Tribe near Vegas appealing EPA coal plant air rule
LAS VEGAS (AP) — An American Indian tribe living in the shadow of a NV Energy Inc. coal-fired power plant outside Las Vegas is heading a legal push for more stringent emissions and air quality standards for the facility.
The Moapa Band of Paiute Indians, National Parks Conservation Association and Sierra Club is asking the 9th U.S. Circuit Court of Appeals in San Francisco to order the federal Environmental Protection Agency to beef up standards approved in August for the Reid Gardner Generating Station.
"Everything we've done so far, we've ended up with nothing," William Anderson, chairman of the 320-person tribe, said Monday.
Anderson said he's seen friends and neighbors sickened by soot, chemicals and ash waste produced by the three-unit, 557-megawatt plant built in the mid-1960s. Health officials have not verified those complaints because sample sizes of health studies are small.
EPA spokesman Mike Ardito in San Francisco said the federal agency could not comment on the legal case.
NV Energy officials didn't immediately comment Monday. The publicly traded company has said the plant complies with federal and state laws, and provides enough electricity to power 335,000 Nevada households. It calls Reid Gardner a key component of a group of generating stations providing reliable electricity at a stable price for customers.
The EPA Clean Air Act standard adopted Aug. 23 didn't address health concerns. It placed limits on emissions of nitrogen oxide, sulfur dioxide and fine particles blamed for regional haze in areas such as Grand Canyon, Joshua Tree and Zion national parks.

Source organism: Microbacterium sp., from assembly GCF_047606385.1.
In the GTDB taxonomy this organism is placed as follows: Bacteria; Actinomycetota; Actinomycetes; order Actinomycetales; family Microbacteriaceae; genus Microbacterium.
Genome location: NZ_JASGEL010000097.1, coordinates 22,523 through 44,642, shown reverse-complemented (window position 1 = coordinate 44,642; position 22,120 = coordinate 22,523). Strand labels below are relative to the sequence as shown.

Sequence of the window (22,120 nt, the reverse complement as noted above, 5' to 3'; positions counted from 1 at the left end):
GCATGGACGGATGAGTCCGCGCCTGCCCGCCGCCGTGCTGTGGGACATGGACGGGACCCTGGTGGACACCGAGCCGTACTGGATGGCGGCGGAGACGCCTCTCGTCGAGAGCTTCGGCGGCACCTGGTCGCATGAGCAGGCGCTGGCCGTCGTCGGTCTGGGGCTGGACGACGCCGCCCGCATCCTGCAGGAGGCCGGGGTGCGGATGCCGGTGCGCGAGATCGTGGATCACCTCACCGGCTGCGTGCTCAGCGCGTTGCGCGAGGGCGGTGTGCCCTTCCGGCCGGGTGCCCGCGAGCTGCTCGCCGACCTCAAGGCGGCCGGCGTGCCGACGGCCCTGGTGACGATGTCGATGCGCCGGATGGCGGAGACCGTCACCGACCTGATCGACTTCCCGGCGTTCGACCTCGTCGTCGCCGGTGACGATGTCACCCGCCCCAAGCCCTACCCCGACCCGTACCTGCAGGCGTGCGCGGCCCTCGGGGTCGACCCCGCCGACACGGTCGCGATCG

Anderson argued that a court order requiring installation of expensive pollution control measures could prompt NV Energy, the state's dominant electric utility, to shut down the plant.
"We've advocated, we've gone to regulators, we're building commercial-scale solar, but still the coal pollution and illness are here," Anderson said. "We've seen coal at Reid Gardner become too costly to make economic sense, but still NV Energy doesn't retire a plant that's almost 50 years old."
Conservationists spent years fighting a similar battle before Southern California Edison shuttered a 1,580-megawatt coal plant in December 2005 that opened in 1971 near the Colorado River resort town of Laughlin, about 100 miles south of Las Vegas. The plant's distinctive 500-foot smokestack was imploded in March 2011.
The EPA issued its rules on the Reid Gardner facility just two weeks after U.S. Sen. Harry Reid, D-Nev., joined Moapa tribe members and the environmentalists calling for the plant to be closed.
Bill Corcoran, regional director of the Sierra Club's "Beyond Coal" campaign, previously submitted to the Nevada state Public Utilities Commission a report that found closing the plant would save NV Energy and its ratepayers $59 million.
The commission is expected to issue a report this year on a company request to extend the lifespan of the plant. It is named for a former energy company employee not related to the U.S. Senate majority leader.
The appellate filing seeking more stringent air standards was submitted Friday and is being handled by Earthjustice, a San Francisco-based non-profit public interest law firm.
It asks the court to force the EPA to require NV Energy to upgrade to best-available emissions controls — called selective catalytic reduction — instead of using less-expensive measures.
"Cleanup of this old, dirty power plant is long overdue," said Suma Peesapati, the Earthjustice attorney handling the case. "What the EPA has proposed does not protect the neighboring community of the Moapa Paiutes or the iconic beauty of the Grand Canyon."